"Ahh, Ghastek," Nataraja said as if greeting a favorite pet. "I was just pondering Kate's new amusement. He would be her..."
I indulged him. "Apprentice."
"Apprentice." Nataraja rolled the word in his mouth, tasting it. "How modest. Considering his age, it's actually appropriate, although out of character."
"I hate to disappoint you, but our relationship is strictly professional."
Nataraja's laugh polluted the air. "Of course," he said, as if humoring a small child. "How insensitive of me."
I smiled at him. "Indeed. Now that we've established that you have appallingly poor taste, would you like a chance to chat with me as a representative of the Order or shall I make my exit?"
"Suddenly you're all business. Very well." Nataraja leaned back. "I'm dissatisfied with the direction your investigation has taken you."
I bared my teeth at him. "I find that amusing. I don't answer to you."
He didn't say anything, so I elaborated. "I work for the Order and the last time I checked the Order didn't report to Roland."
It was amusing to see the effect of the name. Both men jerked, as if shocked with a live wire.
"As you can see, gentlemen, I have access to the Order's database." Which was a blatant lie but they had no way of knowing it. Roland's name short-circuited their logic. If they realized how I knew the name of their leader, they both would suffer an instant apoplexy.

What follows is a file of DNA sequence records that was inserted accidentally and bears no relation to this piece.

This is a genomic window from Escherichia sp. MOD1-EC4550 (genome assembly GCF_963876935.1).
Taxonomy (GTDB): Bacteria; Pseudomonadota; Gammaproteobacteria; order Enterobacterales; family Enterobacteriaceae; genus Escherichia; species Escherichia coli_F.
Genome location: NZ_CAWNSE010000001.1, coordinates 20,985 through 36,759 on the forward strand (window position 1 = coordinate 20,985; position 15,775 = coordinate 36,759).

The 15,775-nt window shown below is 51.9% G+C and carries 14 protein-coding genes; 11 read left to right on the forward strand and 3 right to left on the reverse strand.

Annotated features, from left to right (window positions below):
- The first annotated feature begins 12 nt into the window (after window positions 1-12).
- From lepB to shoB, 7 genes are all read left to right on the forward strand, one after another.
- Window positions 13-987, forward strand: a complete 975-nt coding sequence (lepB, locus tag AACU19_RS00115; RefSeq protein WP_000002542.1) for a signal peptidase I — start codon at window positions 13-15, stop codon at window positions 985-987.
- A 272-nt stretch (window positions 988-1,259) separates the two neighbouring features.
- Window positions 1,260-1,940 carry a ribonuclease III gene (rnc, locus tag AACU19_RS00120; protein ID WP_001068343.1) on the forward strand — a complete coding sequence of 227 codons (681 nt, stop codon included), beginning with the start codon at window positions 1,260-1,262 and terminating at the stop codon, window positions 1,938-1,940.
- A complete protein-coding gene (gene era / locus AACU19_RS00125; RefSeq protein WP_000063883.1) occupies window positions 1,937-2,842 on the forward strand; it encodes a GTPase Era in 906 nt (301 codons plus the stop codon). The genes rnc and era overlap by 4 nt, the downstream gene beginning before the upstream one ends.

"Here is what I know, and please, correct me if I'm wrong. Ghastek's shadow vampire was tailing Greg Feldman. It was killed suddenly and you haven't been able to extract an image of the killer from the mind of the journeyman who had been piloting it. You've made no effort to disclose this information to the Order, which is understandable since you'd have to explain why your vampire was following the knight-piner. What I don't understand is why you have been making so much noise over a single vamp."
A long pause stretched and then Nataraja jerked his wrist in a kind of "tell her" gesture and looked aside, seemingly losing all interest in our conversation. Rowena remained tranquil, her hand on the snake's head. I wondered what went through her mind.
"We've lost more than one vampire," Ghastek said.
"You have proof?"
Ghastek opened the briefcase and extracted a stack of photographs. Deja vu. He walked forward to give the stack to me. Derek stepped between us, wordlessly took the pictures from his hand, and delivered them to mine.
I looked at a black-and-white image of a deceased vampire. The bloodsucker lay in a crumpled heap, its wiry body pitifully broken. Thick dark blood stained its pallid hide. The vamp was coated in it, as if someone had dipped his hand into the blood and smeared it all over its taut skin the way one would rub oil over the skin of a chicken to prepare it for roasting. The bloodsucker's bald cranium had been neatly cracked and wet emptiness glared at me where the brain had been.